Ward 6-All about bringing ‘light’ and ‘sanity’ back

Oct. 14, 2009 – Chelsea, Quebec’s Ward 6 is an amalgam of what candidate Michael Geisterfer calls the three distinct communities of Kingsmere, Hollow Glen and Mine Road that can sometimes feel to be on the periphery of Chelsea life. Candidate Edmond Hetu’s children, for instance, have to go to school in Aylmer rather than to Grand Boise.

It could be this idea of separate communities that has the three candidates seeking outgoing councillor Jim Connolly’s seat focused on communication. While the three bring different perspectives on Chelsea’s development, including residents in council’s decisions is a common refrain.

Michael Geisterfer

Michael Geisterfer, 50, is a former war correspondent in Central America for the Southam newspaper chain who has also freelanced for the Globe and Mail, The National Post, Reader’s Digest and the CBC. He is currently a senior communications advisor with the Department of Indian and Northern Affairs.

The married father of four has never run for office but he sat on the Chelsea Foundation’s board until deciding to run for council.

“There are a number of things that came out during (the Meredith Centre) campaign that motivated me to become more involved on council,” said Geisterfer, who’s concerned about the polarization Chelsea’s two referenda  caused. He considers it his civic duty to get involved and actively try to bring the two segments that formed over the past two years together.

Geisterfer calls the debate over Chelsea’s development a “false dichotomy”, saying council’s role will be to “flesh out the hidden dynamics” of development, which he considers inevitable. Calling Chelsea a “rural community of communities”, he said he understands people in the municipality’s southern end being concerned about losing their rural character but doesn’t think Chelsea as a whole is at risk at all.

Geisterfer describes Ward 6 as “basically three distinct neighbourhoods at risk of feeling like they’re on the sidelines of life in Chelsea.” To make Hollow Glen, Mine Road and Kingsmere feel as though they’re part of a larger whole, he said it’s important to listen to each community’s needs and not to dictate decisions.

Edmond Hetu

Almost a year ago, outgoing councillor Jim Connolly suggested that Edmond Hetu consider taking over his seat. Hetu, a married father of four (his children range from four to 27), didn’t think he had time, “but like everything else you’ve just got to make time if you think it’s important.”

Hetu, 53, is an IT consultant, an independent contractor who works primarily with the government. He moved to Chelsea in 1997 and has been a volunteer firefighter for six years.

Like most candidates, Hetu sees his municipality as polarized and the council’s effectiveness compromised as a result. He would like to “bring council back to a sane level of discussion,” and see a body that can both work well together and listen to its residents.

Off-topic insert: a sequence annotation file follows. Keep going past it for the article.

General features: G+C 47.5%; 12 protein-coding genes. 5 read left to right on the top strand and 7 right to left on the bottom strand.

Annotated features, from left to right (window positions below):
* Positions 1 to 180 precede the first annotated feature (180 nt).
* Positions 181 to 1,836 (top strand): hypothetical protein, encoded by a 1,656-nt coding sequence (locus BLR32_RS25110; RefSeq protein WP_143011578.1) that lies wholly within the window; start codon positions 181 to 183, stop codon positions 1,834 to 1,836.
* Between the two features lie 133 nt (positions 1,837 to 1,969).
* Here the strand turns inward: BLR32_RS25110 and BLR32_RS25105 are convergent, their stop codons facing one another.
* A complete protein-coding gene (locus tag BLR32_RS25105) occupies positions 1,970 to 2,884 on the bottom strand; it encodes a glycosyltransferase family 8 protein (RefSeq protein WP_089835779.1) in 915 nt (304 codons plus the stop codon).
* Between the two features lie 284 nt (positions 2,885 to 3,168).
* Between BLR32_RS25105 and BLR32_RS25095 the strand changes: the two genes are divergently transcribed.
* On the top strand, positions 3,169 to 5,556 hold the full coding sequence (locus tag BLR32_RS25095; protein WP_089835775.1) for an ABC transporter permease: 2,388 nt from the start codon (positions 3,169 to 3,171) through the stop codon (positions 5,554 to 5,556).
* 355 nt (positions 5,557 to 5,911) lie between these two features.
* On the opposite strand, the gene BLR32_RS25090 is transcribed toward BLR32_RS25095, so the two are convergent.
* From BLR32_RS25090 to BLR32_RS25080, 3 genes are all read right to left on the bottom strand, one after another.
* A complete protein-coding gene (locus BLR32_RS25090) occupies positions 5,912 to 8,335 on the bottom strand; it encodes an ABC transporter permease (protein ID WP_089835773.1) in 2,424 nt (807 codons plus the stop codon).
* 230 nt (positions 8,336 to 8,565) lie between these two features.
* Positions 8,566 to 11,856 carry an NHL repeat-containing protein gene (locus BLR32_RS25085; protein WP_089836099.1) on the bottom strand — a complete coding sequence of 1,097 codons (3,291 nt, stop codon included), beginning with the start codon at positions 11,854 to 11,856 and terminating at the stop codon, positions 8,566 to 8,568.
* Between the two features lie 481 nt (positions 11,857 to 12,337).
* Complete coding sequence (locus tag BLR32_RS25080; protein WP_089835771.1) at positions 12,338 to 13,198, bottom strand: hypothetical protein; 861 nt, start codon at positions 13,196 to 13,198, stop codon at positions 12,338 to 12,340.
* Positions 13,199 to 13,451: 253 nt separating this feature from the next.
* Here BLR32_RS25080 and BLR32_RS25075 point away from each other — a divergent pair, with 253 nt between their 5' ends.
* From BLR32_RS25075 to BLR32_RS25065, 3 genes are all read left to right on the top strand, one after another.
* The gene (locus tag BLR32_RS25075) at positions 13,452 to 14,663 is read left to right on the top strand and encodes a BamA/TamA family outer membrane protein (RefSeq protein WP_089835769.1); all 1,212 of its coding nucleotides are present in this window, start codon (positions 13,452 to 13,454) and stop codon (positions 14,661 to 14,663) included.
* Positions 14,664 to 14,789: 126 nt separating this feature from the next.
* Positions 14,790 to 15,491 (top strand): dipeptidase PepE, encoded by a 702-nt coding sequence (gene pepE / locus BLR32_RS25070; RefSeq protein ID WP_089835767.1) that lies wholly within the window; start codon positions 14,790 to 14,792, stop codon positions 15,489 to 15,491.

“I’m a newbie,” he admits. “I’m open to all possibilities and I’m most interested in what the people really want. If people in my ward have an opinion, what I want is to collect opinion and represent it.”

The Meredith Centre, though, is a “done deal” and Hetu has no interest in reopening the discussion.

With only two councillors running for reelection and issues such as Chelsea Creek and the Meredith Centre “simmering in the background”, Hetu is wary of the past year’s referenda activism spilling into an activist council, which he said “won’t be particularly effective.”

“I tend to be conciliatory and non-confrontational. I don’t have a history of being belligerent,” he said. “I’d like to bring that to council. I like to hear people’s opinion. I like to hear alternative points of view.”

Richard Herron

Richard Herron, the retired former president of Old Chelsea Computing, is putting consultation with his constituents and the interests of retirees at the forefront of his agenda.

Herron, who has lived in Chelsea for more than 20 years, said there are too many issues about which residents are poorly informed. “My goal is to get some light into city hall,” he said.

Herron would make a network of constituents by going door-to-door to acquire email addresses and send Ward 6 constituents a newsletter brief, allowing him to secure input on each issue council faces. The communication would work two ways: “I intend to represent constituents but also to represent city hall to constituents.”

On Chelsea’s development, Herron said he would “like to maintain the status quo within reason.” While he doesn’t want rampant development that would “change my little country village into a ghetto”, he also stresses that he’s “not a fanatic tree-hugger” and he recognizes there will be changes.

Herron admits to having preconceived notions about Chelsea’s major issues but he said he’s willing to put those aside.

“Others’ ideas are just as reasonable as mine, they’re just different,” he said. “To get consensus, everybody wins and everybody loses a little bit too, and you have to keep that in mind.”